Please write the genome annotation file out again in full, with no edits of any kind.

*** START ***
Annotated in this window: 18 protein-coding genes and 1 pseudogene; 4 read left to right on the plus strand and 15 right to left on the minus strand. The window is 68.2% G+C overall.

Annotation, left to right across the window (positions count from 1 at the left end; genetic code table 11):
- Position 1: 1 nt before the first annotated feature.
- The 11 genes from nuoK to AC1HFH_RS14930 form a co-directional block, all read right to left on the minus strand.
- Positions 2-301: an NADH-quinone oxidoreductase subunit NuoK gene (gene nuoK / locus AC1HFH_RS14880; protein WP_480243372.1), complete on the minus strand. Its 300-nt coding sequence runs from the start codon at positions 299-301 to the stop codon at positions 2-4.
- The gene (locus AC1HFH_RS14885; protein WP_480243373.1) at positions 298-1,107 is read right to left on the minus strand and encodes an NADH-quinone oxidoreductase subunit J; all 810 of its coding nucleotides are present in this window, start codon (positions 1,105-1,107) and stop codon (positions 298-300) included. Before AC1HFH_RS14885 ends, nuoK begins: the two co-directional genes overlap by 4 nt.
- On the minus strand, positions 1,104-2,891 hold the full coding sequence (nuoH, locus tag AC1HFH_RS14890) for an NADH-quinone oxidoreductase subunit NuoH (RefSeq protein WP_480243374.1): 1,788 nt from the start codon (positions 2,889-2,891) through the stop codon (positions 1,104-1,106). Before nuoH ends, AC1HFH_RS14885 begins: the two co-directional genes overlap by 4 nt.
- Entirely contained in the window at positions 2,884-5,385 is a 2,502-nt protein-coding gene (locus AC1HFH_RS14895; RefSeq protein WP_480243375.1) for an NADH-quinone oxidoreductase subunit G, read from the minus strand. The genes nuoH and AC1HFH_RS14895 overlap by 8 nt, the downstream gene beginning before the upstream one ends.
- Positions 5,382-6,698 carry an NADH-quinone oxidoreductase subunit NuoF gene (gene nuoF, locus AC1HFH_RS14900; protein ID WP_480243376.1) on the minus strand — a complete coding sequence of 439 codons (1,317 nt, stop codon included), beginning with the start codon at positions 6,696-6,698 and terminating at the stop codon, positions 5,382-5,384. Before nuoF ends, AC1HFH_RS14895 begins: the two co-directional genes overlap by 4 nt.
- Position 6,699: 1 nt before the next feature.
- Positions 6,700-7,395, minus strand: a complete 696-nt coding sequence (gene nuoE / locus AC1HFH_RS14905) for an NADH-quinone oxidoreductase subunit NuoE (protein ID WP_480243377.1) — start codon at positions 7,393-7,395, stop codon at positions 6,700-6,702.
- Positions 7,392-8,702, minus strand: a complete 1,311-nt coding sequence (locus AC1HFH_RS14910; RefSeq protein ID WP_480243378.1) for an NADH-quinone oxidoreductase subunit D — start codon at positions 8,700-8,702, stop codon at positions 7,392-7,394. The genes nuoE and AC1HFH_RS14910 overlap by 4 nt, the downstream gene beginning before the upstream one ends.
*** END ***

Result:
Annotated in this window: 18 protein-coding genes and 1 pseudogene; 4 read left to right on the plus strand and 15 right to left on the minus strand. The window is 68.2% G+C overall.

Annotation, left to right across the window (positions count from 1 at the left end; genetic code table 11):
- Position 1: 1 nt before the first annotated feature.
- The 11 genes from nuoK to AC1HFH_RS14930 form a co-directional block, all read right to left on the minus strand.
- Positions 2-301: an NADH-quinone oxidoreductase subunit NuoK gene (gene nuoK / locus AC1HFH_RS14880; protein WP_480243372.1), complete on the minus strand. Its 300-nt coding sequence runs from the start codon at positions 299-301 to the stop codon at positions 2-4.
- The gene (locus AC1HFH_RS14885; protein WP_480243373.1) at positions 298-1,107 is read right to left on the minus strand and encodes an NADH-quinone oxidoreductase subunit J; all 810 of its coding nucleotides are present in this window, start codon (positions 1,105-1,107) and stop codon (positions 298-300) included. Before AC1HFH_RS14885 ends, nuoK begins: the two co-directional genes overlap by 4 nt.
- On the minus strand, positions 1,104-2,891 hold the full coding sequence (nuoH, locus tag AC1HFH_RS14890) for an NADH-quinone oxidoreductase subunit NuoH (RefSeq protein WP_480243374.1): 1,788 nt from the start codon (positions 2,889-2,891) through the stop codon (positions 1,104-1,106). Before nuoH ends, AC1HFH_RS14885 begins: the two co-directional genes overlap by 4 nt.
- Entirely contained in the window at positions 2,884-5,385 is a 2,502-nt protein-coding gene (locus AC1HFH_RS14895; RefSeq protein WP_480243375.1) for an NADH-quinone oxidoreductase subunit G, read from the minus strand. The genes nuoH and AC1HFH_RS14895 overlap by 8 nt, the downstream gene beginning before the upstream one ends.
- Positions 5,382-6,698 carry an NADH-quinone oxidoreductase subunit NuoF gene (gene nuoF, locus AC1HFH_RS14900; protein ID WP_480243376.1) on the minus strand — a complete coding sequence of 439 codons (1,317 nt, stop codon included), beginning with the start codon at positions 6,696-6,698 and terminating at the stop codon, positions 5,382-5,384. Before nuoF ends, AC1HFH_RS14895 begins: the two co-directional genes overlap by 4 nt.
- Position 6,699: 1 nt before the next feature.
- Positions 6,700-7,395, minus strand: a complete 696-nt coding sequence (gene nuoE / locus AC1HFH_RS14905) for an NADH-quinone oxidoreductase subunit NuoE (protein ID WP_480243377.1) — start codon at positions 7,393-7,395, stop codon at positions 6,700-6,702.
- Positions 7,392-8,702, minus strand: a complete 1,311-nt coding sequence (locus AC1HFH_RS14910; RefSeq protein ID WP_480243378.1) for an NADH-quinone oxidoreductase subunit D — start codon at positions 8,700-8,702, stop codon at positions 7,392-7,394. The genes nuoE and AC1HFH_RS14910 overlap by 4 nt, the downstream gene beginning before the upstream one ends.